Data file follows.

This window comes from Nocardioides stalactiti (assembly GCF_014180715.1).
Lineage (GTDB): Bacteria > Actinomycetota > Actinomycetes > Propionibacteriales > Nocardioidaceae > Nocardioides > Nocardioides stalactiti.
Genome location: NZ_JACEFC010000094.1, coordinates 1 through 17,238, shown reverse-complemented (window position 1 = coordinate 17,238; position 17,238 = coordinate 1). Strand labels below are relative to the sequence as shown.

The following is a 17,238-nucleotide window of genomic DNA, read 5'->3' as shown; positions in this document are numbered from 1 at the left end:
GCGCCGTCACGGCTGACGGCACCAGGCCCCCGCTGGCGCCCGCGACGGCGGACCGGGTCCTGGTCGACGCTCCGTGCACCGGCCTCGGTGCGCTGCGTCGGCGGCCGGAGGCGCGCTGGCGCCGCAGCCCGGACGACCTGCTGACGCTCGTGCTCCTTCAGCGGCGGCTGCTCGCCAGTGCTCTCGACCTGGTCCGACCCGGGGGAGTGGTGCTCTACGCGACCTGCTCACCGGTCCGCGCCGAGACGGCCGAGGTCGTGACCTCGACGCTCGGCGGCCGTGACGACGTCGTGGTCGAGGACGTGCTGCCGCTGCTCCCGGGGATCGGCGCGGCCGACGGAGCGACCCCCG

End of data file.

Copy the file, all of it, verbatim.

This window comes from Nocardioides stalactiti (assembly GCF_014180715.1).
Lineage (GTDB): Bacteria > Actinomycetota > Actinomycetes > Propionibacteriales > Nocardioidaceae > Nocardioides > Nocardioides stalactiti.
Genome location: NZ_JACEFC010000094.1, coordinates 1 through 17,238, shown reverse-complemented (window position 1 = coordinate 17,238; position 17,238 = coordinate 1). Strand labels below are relative to the sequence as shown.

The following is a 17,238-nucleotide window of genomic DNA, read 5'->3' as shown; positions in this document are numbered from 1 at the left end:
GCGCCGTCACGGCTGACGGCACCAGGCCCCCGCTGGCGCCCGCGACGGCGGACCGGGTCCTGGTCGACGCTCCGTGCACCGGCCTCGGTGCGCTGCGTCGGCGGCCGGAGGCGCGCTGGCGCCGCAGCCCGGACGACCTGCTGACGCTCGTGCTCCTTCAGCGGCGGCTGCTCGCCAGTGCTCTCGACCTGGTCCGACCCGGGGGAGTGGTGCTCTACGCGACCTGCTCACCGGTCCGCGCCGAGACGGCCGAGGTCGTGACCTCGACGCTCGGCGGCCGTGACGACGTCGTGGTCGAGGACGTGCTGCCGCTGCTCCCGGGGATCGGCGCGGCCGACGGAGCGACCCCCG